Conflict. Two multivariate, longitudinal studies examined conflict as a predictor of partner relationship outcomes. In a sample of 600 unmarried couples, Caputo (2006) found that fathers who reported areas of conflict over the amount of time the couple spent together at the time of the child's birth were less likely to be married to their child's mother one year later. In contrast, among a sample 70 adolescent first-time fathers, Florsheim and colleagues (1999) found that the level of hostility expectant fathers displayed toward their pregnant partners was not predictive of the quality of the relationship when the child was between 12 and 18 months of age. Two multivariate studies also documented significant associations between conflict and partner relationship outcomes.
Relationship quality. The quality of the father's relationship with his child's mother was examined in two multivariate, longitudinal studies. In a study of more than 1,600 low-income couples, Kamp Dush and colleagues (2011) found that high relationship quality was significantly associated with a positive co-parental relationship although fathers' supportive co-parenting declined after the couple relationship ended. In contrast, Caputo (2006) did not find a significant association between relationship quality and partner relationship status one year later.
Nature or status of relationship. Only one study examined relationship status as a predictor of partner relationship outcomes using multivariate and longitudinal methods. Kamp Dush and colleagues (2011) found that the nature of the relationship – that is, the initial level of commitment within a couple's relationship (dating, cohabitating, or married) was positively associated with the quality of the co-parenting relationship shortly after the couple broke up, and, to a lesser degree, the quality of the relationship over time. Fathers who had been in committed relationships reported lower levels of supportive co-parenting immediately following the dissolution of the relationship, but the quality of co-parenting relationship eventually increased over time. Two multivariate studies also examined relationship status predictors but neither one found a significant association.
3. Predictors of Employment Outcomes
Relationship quality. In Knoester's study of low-income new fathers, the relationship quality between fathers and mothers was positively associated with an increase in paid labor (Knoester et al. 2007). On the other hand, Bialik (2011) conducted a multivariate study and found no evidence of an association between couples' parenting alliance and employment outcomes.
4. Predictors of Child Support Outcomes
Relationship quality. Nonresident fathers with a positive relationship with their partner were more likely to establish paternity (Castillo 2010); however, they were less likely to establish formal child support orders (Castillo 2009). The author hypothesized that perhaps some parents with a healthy relationship may decide that they would rather not have the child support enforcement system involved in their lives and choose to make informal child support arrangements.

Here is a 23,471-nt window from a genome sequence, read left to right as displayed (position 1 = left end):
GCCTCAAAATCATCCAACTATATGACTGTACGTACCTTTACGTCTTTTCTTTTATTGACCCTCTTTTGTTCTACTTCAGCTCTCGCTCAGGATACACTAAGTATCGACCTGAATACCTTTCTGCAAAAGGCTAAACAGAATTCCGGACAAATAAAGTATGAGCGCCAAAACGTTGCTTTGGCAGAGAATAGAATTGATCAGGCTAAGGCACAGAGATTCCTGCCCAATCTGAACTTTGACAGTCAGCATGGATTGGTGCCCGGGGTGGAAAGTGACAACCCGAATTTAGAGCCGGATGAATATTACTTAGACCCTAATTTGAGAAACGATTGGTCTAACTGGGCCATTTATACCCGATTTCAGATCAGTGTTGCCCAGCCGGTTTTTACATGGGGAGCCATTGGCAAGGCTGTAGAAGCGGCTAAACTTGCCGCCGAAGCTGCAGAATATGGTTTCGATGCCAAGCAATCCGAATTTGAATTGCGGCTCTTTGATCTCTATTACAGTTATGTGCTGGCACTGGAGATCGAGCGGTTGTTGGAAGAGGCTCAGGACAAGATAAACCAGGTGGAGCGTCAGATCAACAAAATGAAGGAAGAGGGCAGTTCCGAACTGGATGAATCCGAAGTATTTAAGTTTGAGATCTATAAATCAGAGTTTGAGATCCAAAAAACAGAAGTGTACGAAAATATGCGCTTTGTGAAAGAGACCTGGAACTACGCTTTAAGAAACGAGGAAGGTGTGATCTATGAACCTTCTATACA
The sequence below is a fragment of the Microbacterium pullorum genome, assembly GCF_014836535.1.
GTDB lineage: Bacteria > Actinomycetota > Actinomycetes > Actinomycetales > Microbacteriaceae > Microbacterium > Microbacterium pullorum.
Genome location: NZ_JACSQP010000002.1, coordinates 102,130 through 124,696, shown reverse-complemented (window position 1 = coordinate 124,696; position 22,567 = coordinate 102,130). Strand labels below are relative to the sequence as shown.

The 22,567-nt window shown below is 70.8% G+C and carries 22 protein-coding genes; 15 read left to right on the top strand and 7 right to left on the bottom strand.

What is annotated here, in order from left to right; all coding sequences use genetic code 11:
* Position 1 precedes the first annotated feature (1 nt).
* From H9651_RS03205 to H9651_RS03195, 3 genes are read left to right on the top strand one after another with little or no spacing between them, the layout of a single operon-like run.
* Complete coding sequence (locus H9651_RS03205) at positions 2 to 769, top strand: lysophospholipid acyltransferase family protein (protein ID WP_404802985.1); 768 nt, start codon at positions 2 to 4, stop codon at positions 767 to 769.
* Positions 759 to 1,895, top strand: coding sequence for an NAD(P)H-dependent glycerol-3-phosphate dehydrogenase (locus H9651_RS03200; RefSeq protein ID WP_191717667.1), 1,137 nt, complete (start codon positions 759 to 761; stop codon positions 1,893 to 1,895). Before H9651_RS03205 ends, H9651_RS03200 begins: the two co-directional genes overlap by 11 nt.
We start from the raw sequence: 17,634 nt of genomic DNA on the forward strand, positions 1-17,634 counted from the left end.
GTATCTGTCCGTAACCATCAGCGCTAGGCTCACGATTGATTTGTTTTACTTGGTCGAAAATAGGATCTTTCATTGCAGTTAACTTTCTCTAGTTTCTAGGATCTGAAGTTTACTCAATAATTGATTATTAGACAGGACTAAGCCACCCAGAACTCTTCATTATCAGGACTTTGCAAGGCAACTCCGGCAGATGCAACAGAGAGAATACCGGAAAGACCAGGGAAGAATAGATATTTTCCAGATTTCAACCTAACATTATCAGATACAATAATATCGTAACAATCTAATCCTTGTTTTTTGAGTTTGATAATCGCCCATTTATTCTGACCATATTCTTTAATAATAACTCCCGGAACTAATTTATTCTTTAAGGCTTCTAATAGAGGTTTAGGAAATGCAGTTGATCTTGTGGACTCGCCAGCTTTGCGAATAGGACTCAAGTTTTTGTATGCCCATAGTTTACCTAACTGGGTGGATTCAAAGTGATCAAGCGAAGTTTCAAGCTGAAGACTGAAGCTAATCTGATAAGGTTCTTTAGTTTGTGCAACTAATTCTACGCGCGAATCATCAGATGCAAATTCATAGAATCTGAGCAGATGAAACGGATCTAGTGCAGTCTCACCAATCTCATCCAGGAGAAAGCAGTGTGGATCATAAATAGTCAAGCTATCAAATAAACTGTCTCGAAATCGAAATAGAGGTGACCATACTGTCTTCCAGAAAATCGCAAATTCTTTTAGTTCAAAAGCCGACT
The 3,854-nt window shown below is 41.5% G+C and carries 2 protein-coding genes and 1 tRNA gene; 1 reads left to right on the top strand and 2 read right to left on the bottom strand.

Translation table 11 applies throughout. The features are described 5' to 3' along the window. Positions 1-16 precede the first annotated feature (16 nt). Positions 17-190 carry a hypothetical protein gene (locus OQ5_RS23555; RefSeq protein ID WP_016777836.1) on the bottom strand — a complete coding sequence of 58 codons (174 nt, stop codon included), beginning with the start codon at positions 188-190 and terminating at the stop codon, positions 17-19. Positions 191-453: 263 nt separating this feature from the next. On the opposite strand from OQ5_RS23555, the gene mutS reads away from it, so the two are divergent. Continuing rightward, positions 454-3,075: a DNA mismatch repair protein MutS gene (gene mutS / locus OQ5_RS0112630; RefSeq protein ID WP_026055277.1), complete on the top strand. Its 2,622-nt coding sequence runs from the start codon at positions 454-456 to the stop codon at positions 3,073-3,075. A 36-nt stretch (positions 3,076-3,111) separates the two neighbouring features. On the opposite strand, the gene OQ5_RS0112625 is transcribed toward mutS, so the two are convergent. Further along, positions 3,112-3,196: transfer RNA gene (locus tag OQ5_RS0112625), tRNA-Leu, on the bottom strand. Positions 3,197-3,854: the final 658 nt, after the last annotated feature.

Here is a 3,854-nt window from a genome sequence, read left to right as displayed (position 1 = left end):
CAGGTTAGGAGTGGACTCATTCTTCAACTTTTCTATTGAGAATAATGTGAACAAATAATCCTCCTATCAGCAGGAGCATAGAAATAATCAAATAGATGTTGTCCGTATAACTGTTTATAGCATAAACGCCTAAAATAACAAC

5. Predictors of Father Well-being Outcomes
Conflict. Two multivariate and longitudinal studies examined partner conflict as a predictor of father well-being. Frost (1997) found that fathers' marital concerns during pregnancy predicted fathers' anger and depressive symptoms, but not anxiety, one month after the child's birth, controlling for baseline well-being. In contrast, the level of hostility in the father-mother relationship was not predictive of the father's level of parenting stress one year in Florsheim and colleagues (1999) study of 70 adolescent expectant fathers.
Relationship quality. The association between relationship quality and father well-being was examined in two multivariate and longitudinal studies. In a sample of 2,494 low-income, new fathers, Knoester and colleagues (2007) found that higher father-mother relationship quality at the birth of the child was associated with better physical health, lower depressive symptoms, and reduced substance use one year later. On the other hand, expectant fathers' self-reported marital happiness did not moderate fathers' depressive symptoms, anxiety, or anger following the birth of the child (Frost, 1997).
Quality of co-parental relationship. Only one study examined the association between the quality of the co-parenting relationship and fathers' well-being. In a sample of 127 predominantly African American fathers, Anderson and colleagues (2005) found that co-parenting conflict over how the child is raised was not associated with fathers' depressive symptoms.
Nature or status of relationship. Two multivariate and longitudinal studies examined the association between parents' relationship status and father well-being. Knoester et al. (2007) found that low-income fathers who resided with their child upon but subsequently reported breaking up with their child's mother were more likely to report depressive symptoms. However, changes in relationship status were not associated with fathers' health or substance abuse. Florsheim and colleagues (1999) found that expectant couples' living arrangements did not moderate the effects of various risks factors on fathers' level of parenting stress.